The Fellowship of the Ring by J.R.R Tolkien (Harper Collins 1991) pp 203-09
The long miles of Eriador that seem for so long to have stretched out into an endless distance come to an end in a few moments of fear, anger, hatred and swift flight. Frodo clings to the mane of the horse of a great elven lord who is able to pass before the very faces of the Ringwraiths of Mordor and over the Fords of the Bruinen into the land of Rivendell.
The elven lord is Glorfindel and it is through his aid that Frodo is able to make his escape and, even then, only just. Glorfindel makes only the briefest of appearances in The Lord of the Rings. He appears at this crucial moment; he plays his part in the Council of Elrond; and he attends the wedding of Aragorn and Arwen in Minas Tirith. In fact, so brief is his appearance that Peter Jackson feels able to leave him out of his films altogether, while even Tolkien decides not to make him a part of the Fellowship of the Ring but to take Merry and Pippin instead. But more on the latter choice later when we will give ample space to the Council of Elrond and its deliberations. On the former Jackson wanted to make Arwen a character who would appear less passive than she appears in the book. I have written about this elsewhere (click on the tag regarding Arwen’s banner below) so here it is an opportunity to think about Glorfindel.
As the hobbits journey from the Shire to Rivendell word reaches Elrond from Gildor Inglorien of their plight, of the pursuit of the Nine, and of Gandalf’s mysterious absence. Elrond decides to send out his greatest lords to aid them in their peril, those that could “ride openly against the Nine”, and one of these is Glorfindel.
Indeed we might say that Glorfindel is Elrond’s greatest lord. He is one who has dwelt in Valinor itself, one of the Noldor who in great sadness but out of deep friendship accompanied Turgon, the Lord of Gondolin in the exile from the Undying Lands to Middle-earth, to Beleriand. Not all the elves who made the journey with Fëanor in pursuit of the Silmarils stolen by Morgoth took part in the kinslaying of Alqualondë but all were banned from ever returning to the Undying Lands.
Although the city of Gondolin was the one of the greatest works of the elves in Middle-earth eventually it fell to Morgoth’s armies and Glorfindel fell in battle against a Balrog, falling together with it into a deep abyss and so he died. And if this reminds you of the battle that Gandalf fought with a Balrog in Moria then so too does the rest of Glorfindel’s story. Thorondor, the greatest of the Eagles of Manwë rescued Glorfindel’s body while his spirit passed to the Halls of Mandos, of Waiting. In Tolkien’s legendarium, the Elves were reincarnated after a time of waiting but Glorfindel was rewarded for his bravery and goodness by being allowed to return swiftly to Valinor where he befriended Olórin, who in Middle-earth became known as Mithrandir or Gandalf. At different times both Gandalf and Glorfindel were sent by the Valar to give aid to the peoples of Middle-earth and at the Battle of Fornost in the year 1975 of the Third Age Glorfindel gave aid to Eärnur of Gondor in a battle against the armies of Angmar in a victory so complete “that not a man nor an orc of that realm remained west of the Mountains”. In that battle Glorfindel saved Eärnur from the Witch-king and had driven him from Eriador from that day onwards.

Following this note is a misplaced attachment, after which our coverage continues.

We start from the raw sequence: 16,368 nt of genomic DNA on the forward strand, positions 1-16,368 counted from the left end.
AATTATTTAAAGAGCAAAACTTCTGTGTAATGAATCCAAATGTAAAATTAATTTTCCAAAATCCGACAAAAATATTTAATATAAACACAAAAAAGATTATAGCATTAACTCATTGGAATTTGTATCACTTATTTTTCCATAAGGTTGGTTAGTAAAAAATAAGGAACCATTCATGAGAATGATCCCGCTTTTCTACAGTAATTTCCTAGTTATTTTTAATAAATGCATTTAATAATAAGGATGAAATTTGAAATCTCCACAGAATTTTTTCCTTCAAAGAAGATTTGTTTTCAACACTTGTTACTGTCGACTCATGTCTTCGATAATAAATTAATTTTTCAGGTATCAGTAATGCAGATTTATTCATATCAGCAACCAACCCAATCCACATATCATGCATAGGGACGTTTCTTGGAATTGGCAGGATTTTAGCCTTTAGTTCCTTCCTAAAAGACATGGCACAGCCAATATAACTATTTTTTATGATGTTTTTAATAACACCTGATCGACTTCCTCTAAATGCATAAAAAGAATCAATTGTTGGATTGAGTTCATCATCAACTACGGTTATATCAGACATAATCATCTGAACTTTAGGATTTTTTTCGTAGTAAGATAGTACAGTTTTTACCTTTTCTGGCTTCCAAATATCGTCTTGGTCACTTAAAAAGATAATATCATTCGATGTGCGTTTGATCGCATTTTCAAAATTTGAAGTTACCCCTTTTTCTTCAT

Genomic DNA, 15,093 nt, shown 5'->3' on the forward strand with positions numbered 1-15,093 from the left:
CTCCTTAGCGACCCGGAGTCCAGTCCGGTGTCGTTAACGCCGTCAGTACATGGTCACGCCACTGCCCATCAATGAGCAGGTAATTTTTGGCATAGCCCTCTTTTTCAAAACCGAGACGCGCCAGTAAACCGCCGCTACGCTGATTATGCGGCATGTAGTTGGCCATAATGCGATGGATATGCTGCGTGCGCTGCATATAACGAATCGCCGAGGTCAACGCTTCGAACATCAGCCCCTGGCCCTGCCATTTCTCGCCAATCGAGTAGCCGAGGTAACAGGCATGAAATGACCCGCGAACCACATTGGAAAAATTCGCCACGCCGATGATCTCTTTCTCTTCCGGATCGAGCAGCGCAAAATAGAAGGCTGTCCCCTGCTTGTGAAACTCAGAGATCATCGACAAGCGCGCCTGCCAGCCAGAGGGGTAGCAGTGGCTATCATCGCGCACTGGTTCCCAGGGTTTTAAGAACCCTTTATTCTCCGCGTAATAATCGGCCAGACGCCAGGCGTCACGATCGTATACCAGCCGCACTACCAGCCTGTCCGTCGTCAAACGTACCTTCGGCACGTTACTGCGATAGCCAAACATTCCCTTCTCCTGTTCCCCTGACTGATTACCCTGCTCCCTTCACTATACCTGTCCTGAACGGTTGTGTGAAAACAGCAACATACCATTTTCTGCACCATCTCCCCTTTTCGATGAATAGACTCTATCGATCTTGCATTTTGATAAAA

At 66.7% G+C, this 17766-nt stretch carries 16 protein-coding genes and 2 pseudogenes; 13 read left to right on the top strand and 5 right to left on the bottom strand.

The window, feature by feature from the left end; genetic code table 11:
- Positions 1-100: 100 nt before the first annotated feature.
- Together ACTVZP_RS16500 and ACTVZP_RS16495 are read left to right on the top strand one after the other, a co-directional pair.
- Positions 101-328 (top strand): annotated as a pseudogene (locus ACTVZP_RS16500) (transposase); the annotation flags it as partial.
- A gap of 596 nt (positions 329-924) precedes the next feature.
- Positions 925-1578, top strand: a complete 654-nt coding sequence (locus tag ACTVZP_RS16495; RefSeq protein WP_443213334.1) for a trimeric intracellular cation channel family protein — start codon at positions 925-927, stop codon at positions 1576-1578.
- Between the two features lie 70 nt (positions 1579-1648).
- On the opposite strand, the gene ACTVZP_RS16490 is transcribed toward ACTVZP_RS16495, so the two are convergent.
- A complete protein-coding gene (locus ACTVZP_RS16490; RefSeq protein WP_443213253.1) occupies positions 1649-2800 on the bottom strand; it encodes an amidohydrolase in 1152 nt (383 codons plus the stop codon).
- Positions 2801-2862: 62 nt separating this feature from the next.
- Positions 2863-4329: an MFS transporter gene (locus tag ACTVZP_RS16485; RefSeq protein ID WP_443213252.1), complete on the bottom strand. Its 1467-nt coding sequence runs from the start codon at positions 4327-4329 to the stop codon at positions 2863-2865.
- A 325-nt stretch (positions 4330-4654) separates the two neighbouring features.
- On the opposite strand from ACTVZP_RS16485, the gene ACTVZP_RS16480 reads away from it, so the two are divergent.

From that day until the time when the Witch-king led the Nine in their desperate search for the Ring Glorfindel dwelt in Rivendell playing his part in keeping Eriador as a place of comparative peace. And just as he had driven the Witch-king from Eriador at the Battle of Fornost so too does he enable Frodo to make his escape and in so doing he drives his ancient foe from the North once more. The Ring is kept from the grasp of Sauron, and Glorfindel drives the Nazgûl into the waters of the Bruinen that have risen in full flood to deny all foes entrance into the land of Rivendell.
The wonderful story of Glorfindel is in keeping with that of Gandalf and of Aragorn. A willingness to serve patiently in obscurity and a preparedness to lay down everything at a moments notice for the common good. The way of the true servants of the light.